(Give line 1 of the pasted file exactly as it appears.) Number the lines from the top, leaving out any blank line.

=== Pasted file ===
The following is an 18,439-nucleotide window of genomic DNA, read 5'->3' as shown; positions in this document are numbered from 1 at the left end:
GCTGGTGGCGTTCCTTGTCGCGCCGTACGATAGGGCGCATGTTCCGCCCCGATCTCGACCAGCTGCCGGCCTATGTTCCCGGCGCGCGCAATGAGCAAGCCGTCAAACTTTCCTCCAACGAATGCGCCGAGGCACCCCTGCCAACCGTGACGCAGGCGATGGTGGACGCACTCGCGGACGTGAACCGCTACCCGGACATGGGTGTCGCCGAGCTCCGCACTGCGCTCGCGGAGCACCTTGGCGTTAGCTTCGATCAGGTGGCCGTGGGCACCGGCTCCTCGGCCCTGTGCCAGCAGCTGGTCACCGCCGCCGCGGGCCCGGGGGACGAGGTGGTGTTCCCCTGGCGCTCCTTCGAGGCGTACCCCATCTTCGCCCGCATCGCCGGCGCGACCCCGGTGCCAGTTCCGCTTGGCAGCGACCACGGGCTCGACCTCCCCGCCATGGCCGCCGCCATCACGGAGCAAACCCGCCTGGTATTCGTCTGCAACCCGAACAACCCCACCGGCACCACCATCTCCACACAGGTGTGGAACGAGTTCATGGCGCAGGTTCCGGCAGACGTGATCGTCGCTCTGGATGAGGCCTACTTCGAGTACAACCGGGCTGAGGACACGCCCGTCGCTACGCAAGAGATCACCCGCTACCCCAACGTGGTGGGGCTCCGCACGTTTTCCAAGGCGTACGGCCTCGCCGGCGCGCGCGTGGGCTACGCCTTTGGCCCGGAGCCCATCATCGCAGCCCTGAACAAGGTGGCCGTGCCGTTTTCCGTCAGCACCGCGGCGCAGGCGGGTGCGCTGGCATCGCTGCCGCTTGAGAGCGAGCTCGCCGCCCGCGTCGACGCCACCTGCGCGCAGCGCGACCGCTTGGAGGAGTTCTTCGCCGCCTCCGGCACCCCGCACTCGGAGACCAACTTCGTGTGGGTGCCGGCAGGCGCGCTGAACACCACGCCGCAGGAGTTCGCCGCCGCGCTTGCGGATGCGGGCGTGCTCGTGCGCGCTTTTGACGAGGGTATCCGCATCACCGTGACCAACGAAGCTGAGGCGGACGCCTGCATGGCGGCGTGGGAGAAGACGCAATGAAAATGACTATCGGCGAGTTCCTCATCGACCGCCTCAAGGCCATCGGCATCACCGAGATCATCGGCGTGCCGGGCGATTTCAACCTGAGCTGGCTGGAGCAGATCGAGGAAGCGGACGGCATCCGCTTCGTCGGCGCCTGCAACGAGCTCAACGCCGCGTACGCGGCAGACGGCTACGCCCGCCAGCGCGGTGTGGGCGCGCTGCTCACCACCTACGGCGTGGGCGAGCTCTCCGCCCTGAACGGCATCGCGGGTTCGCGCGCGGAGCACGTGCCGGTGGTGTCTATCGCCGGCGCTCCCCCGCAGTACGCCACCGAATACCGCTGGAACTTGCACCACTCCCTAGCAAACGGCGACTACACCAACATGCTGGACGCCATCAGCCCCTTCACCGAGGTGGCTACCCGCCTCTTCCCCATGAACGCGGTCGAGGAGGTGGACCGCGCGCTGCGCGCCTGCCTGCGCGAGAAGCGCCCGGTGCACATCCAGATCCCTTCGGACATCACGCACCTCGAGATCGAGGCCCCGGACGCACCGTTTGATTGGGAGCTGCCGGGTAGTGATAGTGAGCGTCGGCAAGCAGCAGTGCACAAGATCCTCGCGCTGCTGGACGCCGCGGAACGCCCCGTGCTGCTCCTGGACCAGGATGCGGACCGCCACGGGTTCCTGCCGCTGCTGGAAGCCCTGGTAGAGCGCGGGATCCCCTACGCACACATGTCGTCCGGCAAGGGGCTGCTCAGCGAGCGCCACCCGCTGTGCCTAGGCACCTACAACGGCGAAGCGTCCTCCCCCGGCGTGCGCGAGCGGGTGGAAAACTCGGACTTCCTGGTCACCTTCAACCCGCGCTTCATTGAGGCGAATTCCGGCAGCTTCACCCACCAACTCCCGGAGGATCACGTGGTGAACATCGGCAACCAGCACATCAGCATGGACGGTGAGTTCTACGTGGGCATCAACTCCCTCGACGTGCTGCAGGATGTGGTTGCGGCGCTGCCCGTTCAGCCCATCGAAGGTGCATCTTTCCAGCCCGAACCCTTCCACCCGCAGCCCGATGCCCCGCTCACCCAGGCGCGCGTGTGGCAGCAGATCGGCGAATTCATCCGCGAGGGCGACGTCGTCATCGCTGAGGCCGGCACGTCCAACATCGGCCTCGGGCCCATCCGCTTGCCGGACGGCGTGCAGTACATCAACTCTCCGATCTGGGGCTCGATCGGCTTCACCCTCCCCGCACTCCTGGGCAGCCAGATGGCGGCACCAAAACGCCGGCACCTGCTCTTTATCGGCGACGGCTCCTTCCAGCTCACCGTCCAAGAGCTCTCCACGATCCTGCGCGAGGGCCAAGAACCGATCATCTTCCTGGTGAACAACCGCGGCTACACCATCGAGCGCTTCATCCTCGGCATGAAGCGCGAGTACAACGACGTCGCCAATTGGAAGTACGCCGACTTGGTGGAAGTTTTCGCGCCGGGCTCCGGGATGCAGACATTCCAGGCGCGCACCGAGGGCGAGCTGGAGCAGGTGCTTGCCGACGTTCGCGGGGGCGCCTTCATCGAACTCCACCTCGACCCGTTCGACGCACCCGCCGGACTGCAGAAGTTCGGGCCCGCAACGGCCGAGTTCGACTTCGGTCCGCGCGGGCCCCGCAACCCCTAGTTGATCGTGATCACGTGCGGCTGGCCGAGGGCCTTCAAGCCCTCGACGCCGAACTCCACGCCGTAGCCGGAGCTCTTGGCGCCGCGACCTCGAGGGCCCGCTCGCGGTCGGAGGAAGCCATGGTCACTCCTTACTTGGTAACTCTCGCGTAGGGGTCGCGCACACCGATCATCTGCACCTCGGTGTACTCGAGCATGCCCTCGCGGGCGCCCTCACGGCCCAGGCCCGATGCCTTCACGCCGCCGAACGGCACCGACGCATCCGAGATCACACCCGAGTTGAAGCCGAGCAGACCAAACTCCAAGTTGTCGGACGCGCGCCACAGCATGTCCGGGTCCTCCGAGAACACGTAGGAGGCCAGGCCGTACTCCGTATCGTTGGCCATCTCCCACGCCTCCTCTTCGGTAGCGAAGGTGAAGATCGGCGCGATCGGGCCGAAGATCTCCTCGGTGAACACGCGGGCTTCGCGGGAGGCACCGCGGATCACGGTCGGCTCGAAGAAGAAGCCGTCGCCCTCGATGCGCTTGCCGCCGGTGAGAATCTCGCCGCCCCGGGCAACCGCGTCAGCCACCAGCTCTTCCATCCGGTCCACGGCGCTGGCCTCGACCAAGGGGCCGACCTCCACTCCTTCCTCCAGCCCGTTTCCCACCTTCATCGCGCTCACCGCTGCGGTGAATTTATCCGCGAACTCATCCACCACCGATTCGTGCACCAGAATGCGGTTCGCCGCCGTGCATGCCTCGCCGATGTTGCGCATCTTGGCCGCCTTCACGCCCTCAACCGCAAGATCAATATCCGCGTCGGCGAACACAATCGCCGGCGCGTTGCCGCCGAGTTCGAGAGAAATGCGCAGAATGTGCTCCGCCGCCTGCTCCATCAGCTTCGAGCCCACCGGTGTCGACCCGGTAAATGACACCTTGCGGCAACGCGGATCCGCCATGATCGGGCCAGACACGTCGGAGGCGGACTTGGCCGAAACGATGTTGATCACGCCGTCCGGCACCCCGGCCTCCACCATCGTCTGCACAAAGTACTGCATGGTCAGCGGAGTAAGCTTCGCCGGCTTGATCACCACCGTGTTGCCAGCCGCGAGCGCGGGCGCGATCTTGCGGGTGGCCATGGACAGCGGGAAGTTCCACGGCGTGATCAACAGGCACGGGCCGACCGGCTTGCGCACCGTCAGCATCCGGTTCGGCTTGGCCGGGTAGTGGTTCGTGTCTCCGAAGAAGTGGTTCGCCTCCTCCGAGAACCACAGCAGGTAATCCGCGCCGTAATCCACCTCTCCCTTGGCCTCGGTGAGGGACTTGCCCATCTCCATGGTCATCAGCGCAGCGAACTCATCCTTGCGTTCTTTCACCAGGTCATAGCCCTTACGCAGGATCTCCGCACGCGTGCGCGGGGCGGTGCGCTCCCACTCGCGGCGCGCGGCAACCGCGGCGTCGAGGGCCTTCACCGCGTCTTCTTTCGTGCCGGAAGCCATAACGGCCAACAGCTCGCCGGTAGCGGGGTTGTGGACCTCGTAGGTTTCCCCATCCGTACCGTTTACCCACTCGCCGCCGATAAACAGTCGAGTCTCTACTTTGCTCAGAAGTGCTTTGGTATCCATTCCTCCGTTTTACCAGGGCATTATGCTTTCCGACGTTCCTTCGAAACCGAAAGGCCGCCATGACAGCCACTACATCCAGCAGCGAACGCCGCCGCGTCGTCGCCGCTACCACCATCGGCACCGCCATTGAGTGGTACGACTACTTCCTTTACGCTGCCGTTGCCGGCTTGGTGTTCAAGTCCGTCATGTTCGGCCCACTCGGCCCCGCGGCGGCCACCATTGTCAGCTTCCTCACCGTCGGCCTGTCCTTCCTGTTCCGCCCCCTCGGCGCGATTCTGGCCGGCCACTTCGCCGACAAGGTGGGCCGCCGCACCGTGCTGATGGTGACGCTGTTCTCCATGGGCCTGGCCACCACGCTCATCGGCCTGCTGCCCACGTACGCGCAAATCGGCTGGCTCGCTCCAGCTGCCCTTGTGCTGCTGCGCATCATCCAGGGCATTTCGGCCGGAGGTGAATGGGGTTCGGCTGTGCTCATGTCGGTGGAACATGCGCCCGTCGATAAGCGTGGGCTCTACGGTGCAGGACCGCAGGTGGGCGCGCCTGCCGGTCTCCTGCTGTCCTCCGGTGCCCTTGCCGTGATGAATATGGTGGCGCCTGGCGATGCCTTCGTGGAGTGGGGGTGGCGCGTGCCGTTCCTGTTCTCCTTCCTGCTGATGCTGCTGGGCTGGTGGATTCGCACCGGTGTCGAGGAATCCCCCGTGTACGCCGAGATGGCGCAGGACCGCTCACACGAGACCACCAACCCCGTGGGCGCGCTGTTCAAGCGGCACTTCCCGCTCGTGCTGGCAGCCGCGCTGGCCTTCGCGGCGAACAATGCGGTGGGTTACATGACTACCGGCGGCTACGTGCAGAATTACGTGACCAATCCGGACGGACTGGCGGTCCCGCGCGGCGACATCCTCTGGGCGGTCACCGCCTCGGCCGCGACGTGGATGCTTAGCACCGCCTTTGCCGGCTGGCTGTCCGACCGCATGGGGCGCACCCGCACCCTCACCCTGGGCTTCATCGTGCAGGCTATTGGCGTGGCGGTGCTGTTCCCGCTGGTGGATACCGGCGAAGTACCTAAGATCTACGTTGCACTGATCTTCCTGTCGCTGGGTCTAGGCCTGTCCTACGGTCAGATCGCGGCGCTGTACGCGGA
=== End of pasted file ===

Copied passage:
The following is an 18,439-nucleotide window of genomic DNA, read 5'->3' as shown; positions in this document are numbered from 1 at the left end: